Come Thanksgiving, it’s always the side dishes that speak to me and end up getting my attention in this column. They’re probably my favorite part of the meal– except maybe for the stuffing, and the pumpkin pie, and…. I guess I actually love it all! I scour food magazines for new twists on the classics but in the end, I usually end up with the old favorites, with the addition of something bitter, like broccoli or greens, and something with crunch, like a salad.

Here are two of our family’s tried and true root vegetable side dishes.

Northern Kingdom Maple-Glazed Braised Turnips

For several years my farmers market has had heaps of the “new” small, round, tender white Japanese hakurei turnips. They are delicious raw in a salad, or cooked a la this maple-glazed side dish. If you can’t these find small white turnips, use larger purple-topped white turnips or even rutabagas, cut into 1-inch chunks.

Serves 6 or more as a Thanksgiving side dish

3 tablespoons butter

1 cup chicken broth

3 tablespoons maple syrup

1½ pounds small young white turnips, peeled and halved

1 tablespoon coarse-ground Dijon mustard

Salt and freshly ground black pepper

1 tablespoon chopped parsley

Melt the butter in a large skillet with a lid or a Dutch oven. Stir in the broth and maple syrup, and bring to a simmer. Add the turnips, bring to a boil, reduce the heat to medium-low and cook, covered, until the turnips are just tender, 10 to 20 minutes, depending on size. Remove with a slotted spoon, leaving liquid in the pan.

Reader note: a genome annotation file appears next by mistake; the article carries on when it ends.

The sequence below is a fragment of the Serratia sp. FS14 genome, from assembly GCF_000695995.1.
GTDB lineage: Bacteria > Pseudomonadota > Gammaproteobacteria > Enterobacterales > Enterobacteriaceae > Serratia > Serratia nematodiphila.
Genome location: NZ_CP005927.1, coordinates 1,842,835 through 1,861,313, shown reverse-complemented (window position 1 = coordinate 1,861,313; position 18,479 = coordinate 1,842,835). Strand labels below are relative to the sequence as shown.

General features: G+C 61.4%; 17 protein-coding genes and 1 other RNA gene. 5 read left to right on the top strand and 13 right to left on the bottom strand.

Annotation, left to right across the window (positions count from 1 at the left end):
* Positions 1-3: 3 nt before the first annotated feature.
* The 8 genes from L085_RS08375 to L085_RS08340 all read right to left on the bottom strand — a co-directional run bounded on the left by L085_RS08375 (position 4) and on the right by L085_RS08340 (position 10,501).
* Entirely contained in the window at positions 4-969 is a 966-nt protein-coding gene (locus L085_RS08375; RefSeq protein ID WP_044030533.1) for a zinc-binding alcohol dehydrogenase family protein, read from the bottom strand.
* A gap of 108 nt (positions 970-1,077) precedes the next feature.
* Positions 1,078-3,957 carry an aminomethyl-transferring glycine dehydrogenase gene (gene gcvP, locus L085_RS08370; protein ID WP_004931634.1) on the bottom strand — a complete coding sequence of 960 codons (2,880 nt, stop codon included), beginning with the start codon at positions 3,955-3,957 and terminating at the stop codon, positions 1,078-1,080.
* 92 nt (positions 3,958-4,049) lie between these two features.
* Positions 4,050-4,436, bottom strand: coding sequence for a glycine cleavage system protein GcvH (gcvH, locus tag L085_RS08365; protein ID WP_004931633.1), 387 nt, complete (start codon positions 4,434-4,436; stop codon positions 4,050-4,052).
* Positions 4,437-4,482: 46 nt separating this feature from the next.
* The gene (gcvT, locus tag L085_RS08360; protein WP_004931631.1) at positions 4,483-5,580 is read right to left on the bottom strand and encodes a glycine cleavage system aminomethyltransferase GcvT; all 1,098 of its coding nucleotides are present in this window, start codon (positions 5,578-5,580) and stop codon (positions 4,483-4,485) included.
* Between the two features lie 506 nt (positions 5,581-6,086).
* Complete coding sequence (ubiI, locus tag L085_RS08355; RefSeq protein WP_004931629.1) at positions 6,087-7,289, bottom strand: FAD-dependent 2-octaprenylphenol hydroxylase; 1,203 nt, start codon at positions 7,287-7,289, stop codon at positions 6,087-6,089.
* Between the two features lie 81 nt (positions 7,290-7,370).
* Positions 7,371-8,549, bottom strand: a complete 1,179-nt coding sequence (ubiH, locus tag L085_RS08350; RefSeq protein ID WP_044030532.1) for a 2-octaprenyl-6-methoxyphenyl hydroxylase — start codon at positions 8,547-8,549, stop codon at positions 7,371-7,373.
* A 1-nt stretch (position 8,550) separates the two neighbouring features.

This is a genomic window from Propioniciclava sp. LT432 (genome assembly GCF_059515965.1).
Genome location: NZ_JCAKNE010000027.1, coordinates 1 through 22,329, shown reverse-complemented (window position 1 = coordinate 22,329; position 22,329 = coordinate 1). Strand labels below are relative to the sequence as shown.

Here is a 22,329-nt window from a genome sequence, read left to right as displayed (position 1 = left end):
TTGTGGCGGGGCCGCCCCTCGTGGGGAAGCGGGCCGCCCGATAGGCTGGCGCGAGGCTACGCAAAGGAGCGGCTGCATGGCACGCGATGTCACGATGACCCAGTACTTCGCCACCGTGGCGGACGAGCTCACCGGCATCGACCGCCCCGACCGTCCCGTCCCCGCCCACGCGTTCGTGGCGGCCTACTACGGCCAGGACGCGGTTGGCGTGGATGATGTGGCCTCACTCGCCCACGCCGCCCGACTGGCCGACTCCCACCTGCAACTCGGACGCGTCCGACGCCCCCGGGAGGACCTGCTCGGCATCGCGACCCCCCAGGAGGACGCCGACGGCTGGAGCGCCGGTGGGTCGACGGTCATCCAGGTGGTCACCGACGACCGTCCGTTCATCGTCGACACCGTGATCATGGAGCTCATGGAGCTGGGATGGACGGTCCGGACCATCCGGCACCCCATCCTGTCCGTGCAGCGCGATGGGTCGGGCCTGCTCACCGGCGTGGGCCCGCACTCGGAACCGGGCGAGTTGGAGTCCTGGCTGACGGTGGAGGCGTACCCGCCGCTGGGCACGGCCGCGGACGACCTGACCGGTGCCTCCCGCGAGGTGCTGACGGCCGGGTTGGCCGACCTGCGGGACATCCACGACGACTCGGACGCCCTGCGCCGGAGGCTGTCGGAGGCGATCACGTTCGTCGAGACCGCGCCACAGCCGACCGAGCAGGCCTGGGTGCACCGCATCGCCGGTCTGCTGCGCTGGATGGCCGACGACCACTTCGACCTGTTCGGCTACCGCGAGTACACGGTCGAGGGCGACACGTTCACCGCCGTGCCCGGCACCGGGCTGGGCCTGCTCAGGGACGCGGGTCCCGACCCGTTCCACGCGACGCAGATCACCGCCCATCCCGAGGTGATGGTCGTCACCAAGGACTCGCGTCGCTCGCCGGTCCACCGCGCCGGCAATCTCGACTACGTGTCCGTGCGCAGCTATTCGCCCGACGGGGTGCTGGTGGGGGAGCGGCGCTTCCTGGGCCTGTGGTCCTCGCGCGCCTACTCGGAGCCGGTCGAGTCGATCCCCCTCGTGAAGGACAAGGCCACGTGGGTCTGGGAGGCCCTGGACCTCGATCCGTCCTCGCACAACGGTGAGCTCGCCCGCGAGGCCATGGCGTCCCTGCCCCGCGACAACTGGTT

Raise the heat and boil cooking liquid briskly until it is reduced by at least half and is beginning to get syrupy, 2 to 5 minutes, depending on the shape of the pan. Whisk in the mustard. Return turnips to the sauce, turn to coat, and season with salt and pepper to taste. (Can be prepared up to 2 hours ahead.) Reheat gently on top of the stove or in the microwave, sprinkle with parsley, and serve.

Nutmeg-Scented Parsnip and Carrot Puree

This beautiful pale orange puree of parsnips and carrots creates a harmonious marriage of the two root vegetables. They’re cooked in two separate pots to preserve the integrity of each – otherwise, the stronger parsnip would overwhelm the sweeter carrot in the cooking process. Mainers have always held parsnips in esteem, but over the past 20 years or so, they’ve become better appreciated nationwide.

Serves 8 or more as a Thanksgiving side dish

1 pound parsnips, peeled and cut in 1-inch slices

1 pound carrots, peeled and cut in 1-inch slices

4 tablespoons unsalted butter, cut in 4 pieces

½ cup half-and-half

1 teaspoon sugar

¼ teaspoon nutmeg

Salt and freshly ground black pepper

In two separate saucepans of salted water, cook parsnips and carrots until each is very tender, 15 to 20 minutes. Drain in one colander, return to one pot, and place over very low heat until the vegetables are quite dry, 1 minute or so.

Transfer to a food processor or leave in the pot to mash. Add butter, half-and-half, sugar and nutmeg, and process or mash with a potato masher or electric mixer to make a fairly smooth puree. Season with salt and pepper to taste. (Puree can be made ahead and reheated in a microwave.)

Brooke Dojny is author or co-author of more than a dozen cookbooks, most recently “Chowderland: Hearty Soups & Stews with Sides and Salads to Match.” She lives on the Blue Hill peninsula, and can be contacted via Facebook at: